Plan of school closures across Europe

Many countries in the European Union are following Italy's exampke and are starting with the closure of schools. 

The COVID-19 virus has quickly spread across populations. Hospitals are filling up. Governments across the world are taking desperate measures, in a hope to halt the virus in its tracks. From travel bans to nationwide lockdowns, the world is watching as the Coronavirus interrupts daily lives.Italy was one of the first EU countries to shut down museums, restaurants and travel. However, one of the first steps in Italy’s nationwide shut down was the closure of all schools and universities. Many other countries in the European Union are following suit, starting with the closure of schools. This closure is due to start on Monday, 16 March, in the following countries.


As of 12 March 2020, France has a confirmed 2,876 cases of the Coronavirus, with a death toll at 61 people. In an effort to “not become the next Italy,” French president Emmanuel Macron has put several initiatives in place. One of these include the indefinite closings of all schools, universities and crèches, or daycares, starting Monday, 16March. 


The death toll in Spain has amounted to 84 persons, with 189 recovered patients and another 3,004 confirmed cases. On Thursday, 12 March, Spain’s Prime Minister Pedro Sánchez recommended the closing of all schools. Following this recommendation, 9.5 million students were sent home from schools and universities by all of Spain’s regional governments. This closure is due to end in two weeks.


Germany is among several countries that have not been hit as hard by the Coronavirus. With 2,369 confirmed cases and a low death toll of 6 persons, Germany is quite ready to go into a nationwide lock down. However, schools will close. In the western state of North Rhine-Westphalia, some schools have already closed. In the northwest, schools in the Lower Saxony region will close on Monday, 16 March, indefinitely.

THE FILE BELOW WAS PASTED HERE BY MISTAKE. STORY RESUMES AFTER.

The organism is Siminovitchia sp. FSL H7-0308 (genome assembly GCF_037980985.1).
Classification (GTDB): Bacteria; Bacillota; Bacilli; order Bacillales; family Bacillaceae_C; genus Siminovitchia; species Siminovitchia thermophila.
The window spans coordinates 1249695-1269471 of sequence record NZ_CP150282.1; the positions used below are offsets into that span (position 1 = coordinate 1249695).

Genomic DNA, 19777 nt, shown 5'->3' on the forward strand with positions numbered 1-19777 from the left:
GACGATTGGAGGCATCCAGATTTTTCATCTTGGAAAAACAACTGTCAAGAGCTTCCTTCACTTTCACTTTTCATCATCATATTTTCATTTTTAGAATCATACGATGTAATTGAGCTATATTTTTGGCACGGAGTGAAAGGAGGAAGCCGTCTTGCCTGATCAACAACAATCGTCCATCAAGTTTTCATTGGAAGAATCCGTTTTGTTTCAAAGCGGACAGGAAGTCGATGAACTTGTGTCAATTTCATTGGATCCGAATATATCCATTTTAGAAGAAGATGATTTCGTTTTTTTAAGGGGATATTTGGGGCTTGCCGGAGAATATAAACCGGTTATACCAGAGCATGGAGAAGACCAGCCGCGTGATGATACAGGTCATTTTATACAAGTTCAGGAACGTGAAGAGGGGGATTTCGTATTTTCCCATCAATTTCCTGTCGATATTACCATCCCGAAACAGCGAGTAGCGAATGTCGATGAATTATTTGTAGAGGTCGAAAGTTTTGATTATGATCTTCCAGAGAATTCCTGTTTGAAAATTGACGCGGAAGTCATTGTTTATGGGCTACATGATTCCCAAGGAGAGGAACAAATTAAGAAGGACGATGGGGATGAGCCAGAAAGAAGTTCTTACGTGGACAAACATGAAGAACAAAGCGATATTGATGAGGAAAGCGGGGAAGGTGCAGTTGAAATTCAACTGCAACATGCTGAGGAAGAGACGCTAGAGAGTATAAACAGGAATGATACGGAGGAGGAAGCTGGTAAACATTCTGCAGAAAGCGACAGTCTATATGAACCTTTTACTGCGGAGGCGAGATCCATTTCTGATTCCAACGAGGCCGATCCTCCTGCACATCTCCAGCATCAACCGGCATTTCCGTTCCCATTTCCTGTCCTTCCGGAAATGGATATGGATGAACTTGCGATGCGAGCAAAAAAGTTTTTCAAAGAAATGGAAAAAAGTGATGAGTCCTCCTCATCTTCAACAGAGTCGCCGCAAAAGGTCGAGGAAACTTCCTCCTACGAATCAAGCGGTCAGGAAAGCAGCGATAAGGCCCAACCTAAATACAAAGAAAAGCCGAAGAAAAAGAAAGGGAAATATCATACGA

Like Germany, Denmark has not experienced a drastic number of Coronavirus cases. As of 12 March, only 674 cases have been confirmed in mainland Denmark and two confirmed cases in the Faroe Islands. Nobody has died from the Coronavirus. However, schools have been closed and will remain closed for two weeks.


In Belgium, one person has recovered, three people have died and there are 399 confirmed cases. It is a low rate, lower than most other countries in Europe. However, Belgium’s Prime Minister Sophie Wilmès announced that all classes will be canceled as from Monday, 16 March. Schools are not closing, though. In fact, schools must provide day care services for parents, particularly parents working in the health care sector. Nurseries will also remain open.


The same case for Belgium is true for Austria. With 361 confirmed cases and one death, Austria continues to take preventative measures. Starting on 16 March, until after the Easter holiday, students aged 15 and older must stay at home and complete class work online. Students aged 14 and younger have the option to stay home and complete online class work or come to school 


As of March 12, 78 patients have been confirmed to have the Coronavirus and one patients has recovered. Portugal has taken a series of preventative measures, including the closures of all schools and childcare facilities. Prime Minister António Costa announced that the closure will last from Monday, 16 March, until after the Easter holiday. However, this closure will be reassessed on 9 April. 


With 57 confirmed cases and zero deaths, Slovenia has announced that all schools will be closed starting Monday, 16 March, indefinitely.


Six people have recovered in Romania, and nobody has died, due to the Coronavirus. However, with 59 confirmed cases. Romania plans to keep schools closed until 22 March 


After 1,784 conducted tests, 70 people in Ireland have been confirmed to have the COVID-19 virus. One person has died. All schools, colleges and childcare facilities have been closed, indefinitely. Most colleges have moved to online lectures, and Dublin City University announced a postponement for graduation ceremonies.


With only 25 confirmed cases and zero deaths, the nation of Croatia hasn’t announced any nationwide plans for school closures. Only schools in Istria, the region closest to the Italian border, will continue classes online. This is indefinite.


After 853 tests were done, 21 cases have been confirmed in Slovakia and no one has died. However, all schools nationwide will be closed for two weeks starting on 16 March.


With less than 10 confirmed cases and zero deaths, Malta will close all schools nationwide for one week.


The Republic of Cyprus has confirmed 10 cases, and two cases have been confirmed in the Turkish Republic of Northern Cyprus. Like Malta, all schools will be closed nationwide for one week.


Schools will be closed starting Monday, 16 March until the 29th of the same month.